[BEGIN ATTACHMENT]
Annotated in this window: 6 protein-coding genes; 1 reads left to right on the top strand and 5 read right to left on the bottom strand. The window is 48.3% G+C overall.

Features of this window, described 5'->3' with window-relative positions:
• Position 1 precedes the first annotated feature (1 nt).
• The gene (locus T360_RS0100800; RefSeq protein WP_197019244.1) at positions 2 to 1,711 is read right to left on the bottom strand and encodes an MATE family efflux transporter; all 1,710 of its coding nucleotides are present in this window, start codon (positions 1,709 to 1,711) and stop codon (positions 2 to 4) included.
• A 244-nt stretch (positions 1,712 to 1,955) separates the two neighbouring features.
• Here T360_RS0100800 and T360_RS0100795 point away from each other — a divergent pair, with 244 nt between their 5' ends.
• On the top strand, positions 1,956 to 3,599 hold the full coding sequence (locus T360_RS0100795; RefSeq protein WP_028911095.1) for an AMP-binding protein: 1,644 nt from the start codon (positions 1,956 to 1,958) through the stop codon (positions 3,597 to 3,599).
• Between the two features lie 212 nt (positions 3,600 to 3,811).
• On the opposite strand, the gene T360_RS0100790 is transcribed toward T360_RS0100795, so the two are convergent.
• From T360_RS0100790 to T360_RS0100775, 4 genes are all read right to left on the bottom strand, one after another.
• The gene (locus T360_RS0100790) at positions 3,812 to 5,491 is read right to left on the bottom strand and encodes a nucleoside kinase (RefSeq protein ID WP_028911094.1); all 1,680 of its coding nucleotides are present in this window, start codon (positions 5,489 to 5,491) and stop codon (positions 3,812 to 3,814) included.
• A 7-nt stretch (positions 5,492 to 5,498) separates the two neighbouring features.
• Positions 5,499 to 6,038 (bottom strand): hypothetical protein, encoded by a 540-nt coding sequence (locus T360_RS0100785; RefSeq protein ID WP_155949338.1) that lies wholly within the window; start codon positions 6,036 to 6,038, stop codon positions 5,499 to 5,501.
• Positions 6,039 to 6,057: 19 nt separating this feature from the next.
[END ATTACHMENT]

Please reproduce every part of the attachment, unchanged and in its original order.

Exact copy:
Annotated in this window: 6 protein-coding genes; 1 reads left to right on the top strand and 5 read right to left on the bottom strand. The window is 48.3% G+C overall.

Features of this window, described 5'->3' with window-relative positions:
• Position 1 precedes the first annotated feature (1 nt).
• The gene (locus T360_RS0100800; RefSeq protein WP_197019244.1) at positions 2 to 1,711 is read right to left on the bottom strand and encodes an MATE family efflux transporter; all 1,710 of its coding nucleotides are present in this window, start codon (positions 1,709 to 1,711) and stop codon (positions 2 to 4) included.
• A 244-nt stretch (positions 1,712 to 1,955) separates the two neighbouring features.
• Here T360_RS0100800 and T360_RS0100795 point away from each other — a divergent pair, with 244 nt between their 5' ends.
• On the top strand, positions 1,956 to 3,599 hold the full coding sequence (locus T360_RS0100795; RefSeq protein WP_028911095.1) for an AMP-binding protein: 1,644 nt from the start codon (positions 1,956 to 1,958) through the stop codon (positions 3,597 to 3,599).
• Between the two features lie 212 nt (positions 3,600 to 3,811).
• On the opposite strand, the gene T360_RS0100790 is transcribed toward T360_RS0100795, so the two are convergent.
• From T360_RS0100790 to T360_RS0100775, 4 genes are all read right to left on the bottom strand, one after another.
• The gene (locus T360_RS0100790) at positions 3,812 to 5,491 is read right to left on the bottom strand and encodes a nucleoside kinase (RefSeq protein ID WP_028911094.1); all 1,680 of its coding nucleotides are present in this window, start codon (positions 5,489 to 5,491) and stop codon (positions 3,812 to 3,814) included.
• A 7-nt stretch (positions 5,492 to 5,498) separates the two neighbouring features.
• Positions 5,499 to 6,038 (bottom strand): hypothetical protein, encoded by a 540-nt coding sequence (locus T360_RS0100785; RefSeq protein ID WP_155949338.1) that lies wholly within the window; start codon positions 6,036 to 6,038, stop codon positions 5,499 to 5,501.
• Positions 6,039 to 6,057: 19 nt separating this feature from the next.